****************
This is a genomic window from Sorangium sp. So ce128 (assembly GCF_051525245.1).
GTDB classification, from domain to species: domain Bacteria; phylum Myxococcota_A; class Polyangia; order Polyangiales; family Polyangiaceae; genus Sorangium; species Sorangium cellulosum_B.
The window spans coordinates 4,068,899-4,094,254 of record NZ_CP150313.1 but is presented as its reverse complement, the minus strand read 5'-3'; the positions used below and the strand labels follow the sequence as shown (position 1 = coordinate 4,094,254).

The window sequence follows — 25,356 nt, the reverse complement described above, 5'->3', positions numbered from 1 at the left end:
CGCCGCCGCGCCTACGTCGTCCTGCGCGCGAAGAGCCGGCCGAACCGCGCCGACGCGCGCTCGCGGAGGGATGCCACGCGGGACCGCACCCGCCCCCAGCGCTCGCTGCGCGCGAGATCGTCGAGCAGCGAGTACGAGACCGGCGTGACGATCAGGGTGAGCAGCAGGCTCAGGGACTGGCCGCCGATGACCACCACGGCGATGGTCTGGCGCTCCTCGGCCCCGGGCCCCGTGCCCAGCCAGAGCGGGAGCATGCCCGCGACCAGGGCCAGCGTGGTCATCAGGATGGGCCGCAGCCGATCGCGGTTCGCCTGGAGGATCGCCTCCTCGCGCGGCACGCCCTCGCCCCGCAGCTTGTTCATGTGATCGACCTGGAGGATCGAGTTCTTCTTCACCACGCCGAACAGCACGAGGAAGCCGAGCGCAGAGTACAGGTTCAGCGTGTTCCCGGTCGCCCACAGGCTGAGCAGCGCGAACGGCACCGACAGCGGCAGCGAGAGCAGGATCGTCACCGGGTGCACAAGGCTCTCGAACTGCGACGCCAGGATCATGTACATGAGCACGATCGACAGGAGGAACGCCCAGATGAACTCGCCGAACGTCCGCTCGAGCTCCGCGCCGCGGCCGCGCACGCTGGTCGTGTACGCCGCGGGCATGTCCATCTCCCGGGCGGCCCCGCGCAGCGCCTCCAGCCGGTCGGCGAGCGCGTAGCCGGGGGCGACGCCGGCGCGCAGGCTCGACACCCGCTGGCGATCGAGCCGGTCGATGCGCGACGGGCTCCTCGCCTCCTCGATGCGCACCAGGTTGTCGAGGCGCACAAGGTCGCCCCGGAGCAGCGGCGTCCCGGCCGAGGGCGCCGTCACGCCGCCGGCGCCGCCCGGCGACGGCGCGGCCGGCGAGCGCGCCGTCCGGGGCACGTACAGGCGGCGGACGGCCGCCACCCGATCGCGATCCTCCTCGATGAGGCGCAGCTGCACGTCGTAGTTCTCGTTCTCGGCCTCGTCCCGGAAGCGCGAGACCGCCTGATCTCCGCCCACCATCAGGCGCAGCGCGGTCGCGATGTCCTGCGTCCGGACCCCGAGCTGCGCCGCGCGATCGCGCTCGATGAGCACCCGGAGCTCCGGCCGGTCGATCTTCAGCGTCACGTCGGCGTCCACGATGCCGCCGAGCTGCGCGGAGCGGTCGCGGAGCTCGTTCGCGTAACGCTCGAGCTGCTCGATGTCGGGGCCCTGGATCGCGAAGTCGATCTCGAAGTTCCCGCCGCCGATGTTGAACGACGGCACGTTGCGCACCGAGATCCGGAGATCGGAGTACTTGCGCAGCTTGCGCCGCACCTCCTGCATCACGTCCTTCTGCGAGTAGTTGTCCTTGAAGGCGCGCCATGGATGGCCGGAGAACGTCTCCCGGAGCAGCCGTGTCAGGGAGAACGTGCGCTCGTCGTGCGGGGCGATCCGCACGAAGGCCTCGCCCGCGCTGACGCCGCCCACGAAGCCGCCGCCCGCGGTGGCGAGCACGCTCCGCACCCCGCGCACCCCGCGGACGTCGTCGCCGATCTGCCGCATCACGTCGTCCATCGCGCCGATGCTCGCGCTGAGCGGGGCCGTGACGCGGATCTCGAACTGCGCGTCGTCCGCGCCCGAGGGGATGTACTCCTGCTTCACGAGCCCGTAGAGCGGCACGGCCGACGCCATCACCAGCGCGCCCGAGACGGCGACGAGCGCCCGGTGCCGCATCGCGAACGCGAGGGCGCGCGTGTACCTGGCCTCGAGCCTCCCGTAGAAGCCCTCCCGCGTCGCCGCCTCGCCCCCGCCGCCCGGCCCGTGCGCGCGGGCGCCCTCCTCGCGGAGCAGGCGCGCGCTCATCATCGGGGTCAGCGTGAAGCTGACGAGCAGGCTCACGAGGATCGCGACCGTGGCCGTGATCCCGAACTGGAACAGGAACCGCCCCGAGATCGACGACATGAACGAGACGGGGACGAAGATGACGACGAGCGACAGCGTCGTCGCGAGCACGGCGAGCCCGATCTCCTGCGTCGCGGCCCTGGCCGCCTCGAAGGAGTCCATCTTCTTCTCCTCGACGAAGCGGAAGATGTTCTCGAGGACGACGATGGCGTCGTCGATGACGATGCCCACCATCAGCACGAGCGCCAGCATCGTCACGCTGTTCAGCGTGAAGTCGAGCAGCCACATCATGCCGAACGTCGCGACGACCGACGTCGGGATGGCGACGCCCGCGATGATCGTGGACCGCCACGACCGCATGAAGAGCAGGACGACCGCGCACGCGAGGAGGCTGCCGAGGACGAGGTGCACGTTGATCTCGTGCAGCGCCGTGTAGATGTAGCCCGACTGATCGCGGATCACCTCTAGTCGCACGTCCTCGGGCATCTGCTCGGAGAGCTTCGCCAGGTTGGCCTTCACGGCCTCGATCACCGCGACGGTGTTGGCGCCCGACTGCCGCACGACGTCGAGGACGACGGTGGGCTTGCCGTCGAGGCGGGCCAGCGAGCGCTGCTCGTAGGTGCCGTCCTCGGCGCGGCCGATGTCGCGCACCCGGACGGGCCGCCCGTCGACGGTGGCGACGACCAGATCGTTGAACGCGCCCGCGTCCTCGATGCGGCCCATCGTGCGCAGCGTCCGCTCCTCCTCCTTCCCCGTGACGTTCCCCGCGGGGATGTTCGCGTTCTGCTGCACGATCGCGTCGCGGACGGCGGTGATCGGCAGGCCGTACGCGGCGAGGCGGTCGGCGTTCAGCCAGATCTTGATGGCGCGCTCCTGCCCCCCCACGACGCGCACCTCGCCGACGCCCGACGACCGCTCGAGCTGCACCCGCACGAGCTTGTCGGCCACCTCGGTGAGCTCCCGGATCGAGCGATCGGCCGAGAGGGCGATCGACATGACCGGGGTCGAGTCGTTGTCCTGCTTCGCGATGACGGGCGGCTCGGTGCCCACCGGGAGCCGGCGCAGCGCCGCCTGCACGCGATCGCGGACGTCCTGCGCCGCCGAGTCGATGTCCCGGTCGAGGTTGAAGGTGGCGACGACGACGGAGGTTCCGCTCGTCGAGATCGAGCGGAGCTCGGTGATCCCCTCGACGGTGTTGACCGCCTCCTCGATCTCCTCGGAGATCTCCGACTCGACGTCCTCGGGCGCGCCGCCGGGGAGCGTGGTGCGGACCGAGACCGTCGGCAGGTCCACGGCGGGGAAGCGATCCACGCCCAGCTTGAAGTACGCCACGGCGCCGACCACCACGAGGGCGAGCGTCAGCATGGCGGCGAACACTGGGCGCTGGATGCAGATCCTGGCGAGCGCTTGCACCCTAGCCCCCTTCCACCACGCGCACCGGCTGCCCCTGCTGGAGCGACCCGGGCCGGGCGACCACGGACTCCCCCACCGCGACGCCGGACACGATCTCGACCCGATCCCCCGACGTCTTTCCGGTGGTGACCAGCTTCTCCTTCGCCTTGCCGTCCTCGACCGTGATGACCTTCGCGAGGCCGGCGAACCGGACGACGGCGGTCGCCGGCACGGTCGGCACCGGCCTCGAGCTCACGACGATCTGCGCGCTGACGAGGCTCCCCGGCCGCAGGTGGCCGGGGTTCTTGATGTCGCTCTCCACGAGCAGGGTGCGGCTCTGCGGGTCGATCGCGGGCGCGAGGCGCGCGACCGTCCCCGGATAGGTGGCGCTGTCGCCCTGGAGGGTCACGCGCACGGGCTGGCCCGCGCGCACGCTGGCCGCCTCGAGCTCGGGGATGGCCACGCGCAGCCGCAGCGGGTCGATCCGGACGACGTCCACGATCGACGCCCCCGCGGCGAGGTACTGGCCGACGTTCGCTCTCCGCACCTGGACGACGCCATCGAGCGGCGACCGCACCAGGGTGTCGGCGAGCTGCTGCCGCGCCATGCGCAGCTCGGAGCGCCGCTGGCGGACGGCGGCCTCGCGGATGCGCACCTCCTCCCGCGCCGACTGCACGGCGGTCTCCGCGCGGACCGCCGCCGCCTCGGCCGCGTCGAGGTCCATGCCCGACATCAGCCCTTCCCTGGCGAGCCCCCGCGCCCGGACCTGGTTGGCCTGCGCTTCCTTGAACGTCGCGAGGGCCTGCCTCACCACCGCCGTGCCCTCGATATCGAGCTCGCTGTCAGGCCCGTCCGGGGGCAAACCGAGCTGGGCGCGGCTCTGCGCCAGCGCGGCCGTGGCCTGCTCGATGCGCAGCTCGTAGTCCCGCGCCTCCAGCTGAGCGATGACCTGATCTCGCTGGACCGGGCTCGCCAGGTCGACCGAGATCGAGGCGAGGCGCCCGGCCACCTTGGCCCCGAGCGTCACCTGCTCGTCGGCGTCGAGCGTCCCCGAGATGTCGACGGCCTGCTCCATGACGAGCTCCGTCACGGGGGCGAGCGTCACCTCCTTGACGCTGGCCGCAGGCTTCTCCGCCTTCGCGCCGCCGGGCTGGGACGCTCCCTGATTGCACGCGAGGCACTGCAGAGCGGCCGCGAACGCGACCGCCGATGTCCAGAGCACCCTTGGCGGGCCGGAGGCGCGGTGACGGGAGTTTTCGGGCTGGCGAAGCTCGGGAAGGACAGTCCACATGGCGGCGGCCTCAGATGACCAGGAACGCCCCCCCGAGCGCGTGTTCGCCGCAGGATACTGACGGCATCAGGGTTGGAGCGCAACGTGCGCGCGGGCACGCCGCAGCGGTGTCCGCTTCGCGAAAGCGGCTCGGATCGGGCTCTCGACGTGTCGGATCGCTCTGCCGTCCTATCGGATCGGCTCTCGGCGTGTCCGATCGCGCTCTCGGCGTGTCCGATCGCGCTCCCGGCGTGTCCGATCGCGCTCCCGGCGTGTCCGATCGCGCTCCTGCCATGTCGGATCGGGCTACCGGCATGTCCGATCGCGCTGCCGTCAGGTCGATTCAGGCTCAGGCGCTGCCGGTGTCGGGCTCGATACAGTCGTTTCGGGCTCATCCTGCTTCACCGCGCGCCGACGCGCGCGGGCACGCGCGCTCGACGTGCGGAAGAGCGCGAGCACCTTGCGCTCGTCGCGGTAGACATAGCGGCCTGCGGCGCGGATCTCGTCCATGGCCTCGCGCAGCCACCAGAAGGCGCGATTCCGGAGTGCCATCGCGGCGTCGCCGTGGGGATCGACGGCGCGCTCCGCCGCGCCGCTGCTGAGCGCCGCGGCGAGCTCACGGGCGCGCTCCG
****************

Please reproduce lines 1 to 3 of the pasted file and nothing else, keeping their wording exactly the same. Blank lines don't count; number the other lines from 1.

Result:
This is a genomic window from Sorangium sp. So ce128 (assembly GCF_051525245.1).
GTDB classification, from domain to species: domain Bacteria; phylum Myxococcota_A; class Polyangia; order Polyangiales; family Polyangiaceae; genus Sorangium; species Sorangium cellulosum_B.
The window spans coordinates 4,068,899-4,094,254 of record NZ_CP150313.1 but is presented as its reverse complement, the minus strand read 5'-3'; the positions used below and the strand labels follow the sequence as shown (position 1 = coordinate 4,094,254).